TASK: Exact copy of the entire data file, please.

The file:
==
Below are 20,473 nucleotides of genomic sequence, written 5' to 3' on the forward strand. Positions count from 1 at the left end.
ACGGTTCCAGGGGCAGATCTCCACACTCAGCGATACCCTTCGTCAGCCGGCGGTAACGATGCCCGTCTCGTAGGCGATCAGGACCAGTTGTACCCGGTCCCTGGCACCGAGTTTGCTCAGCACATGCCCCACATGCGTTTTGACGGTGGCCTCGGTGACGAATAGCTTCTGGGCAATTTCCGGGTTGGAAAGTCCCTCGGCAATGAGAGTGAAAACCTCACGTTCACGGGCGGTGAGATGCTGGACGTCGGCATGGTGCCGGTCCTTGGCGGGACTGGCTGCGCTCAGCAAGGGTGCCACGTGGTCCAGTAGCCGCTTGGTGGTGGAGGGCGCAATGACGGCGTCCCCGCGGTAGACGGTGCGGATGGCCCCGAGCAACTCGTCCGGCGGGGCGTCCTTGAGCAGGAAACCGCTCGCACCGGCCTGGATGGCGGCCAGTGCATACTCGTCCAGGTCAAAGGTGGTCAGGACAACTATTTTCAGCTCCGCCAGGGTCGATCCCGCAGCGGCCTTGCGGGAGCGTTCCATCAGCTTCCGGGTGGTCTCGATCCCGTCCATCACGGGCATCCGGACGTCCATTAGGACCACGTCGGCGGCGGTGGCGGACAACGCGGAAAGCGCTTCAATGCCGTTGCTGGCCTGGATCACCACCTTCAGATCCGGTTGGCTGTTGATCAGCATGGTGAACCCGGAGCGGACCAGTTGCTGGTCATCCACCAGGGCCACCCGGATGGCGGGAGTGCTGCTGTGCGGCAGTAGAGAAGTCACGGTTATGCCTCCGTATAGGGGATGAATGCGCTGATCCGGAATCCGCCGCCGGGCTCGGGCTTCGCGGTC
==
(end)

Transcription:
Below are 20,473 nucleotides of genomic sequence, written 5' to 3' on the forward strand. Positions count from 1 at the left end.
ACGGTTCCAGGGGCAGATCTCCACACTCAGCGATACCCTTCGTCAGCCGGCGGTAACGATGCCCGTCTCGTAGGCGATCAGGACCAGTTGTACCCGGTCCCTGGCACCGAGTTTGCTCAGCACATGCCCCACATGCGTTTTGACGGTGGCCTCGGTGACGAATAGCTTCTGGGCAATTTCCGGGTTGGAAAGTCCCTCGGCAATGAGAGTGAAAACCTCACGTTCACGGGCGGTGAGATGCTGGACGTCGGCATGGTGCCGGTCCTTGGCGGGACTGGCTGCGCTCAGCAAGGGTGCCACGTGGTCCAGTAGCCGCTTGGTGGTGGAGGGCGCAATGACGGCGTCCCCGCGGTAGACGGTGCGGATGGCCCCGAGCAACTCGTCCGGCGGGGCGTCCTTGAGCAGGAAACCGCTCGCACCGGCCTGGATGGCGGCCAGTGCATACTCGTCCAGGTCAAAGGTGGTCAGGACAACTATTTTCAGCTCCGCCAGGGTCGATCCCGCAGCGGCCTTGCGGGAGCGTTCCATCAGCTTCCGGGTGGTCTCGATCCCGTCCATCACGGGCATCCGGACGTCCATTAGGACCACGTCGGCGGCGGTGGCGGACAACGCGGAAAGCGCTTCAATGCCGTTGCTGGCCTGGATCACCACCTTCAGATCCGGTTGGCTGTTGATCAGCATGGTGAACCCGGAGCGGACCAGTTGCTGGTCATCCACCAGGGCCACCCGGATGGCGGGAGTGCTGCTGTGCGGCAGTAGAGAAGTCACGGTTATGCCTCCGTATAGGGGATGAATGCGCTGATCCGGAATCCGCCGCCGGGCTCGGGCTTCGCGGTC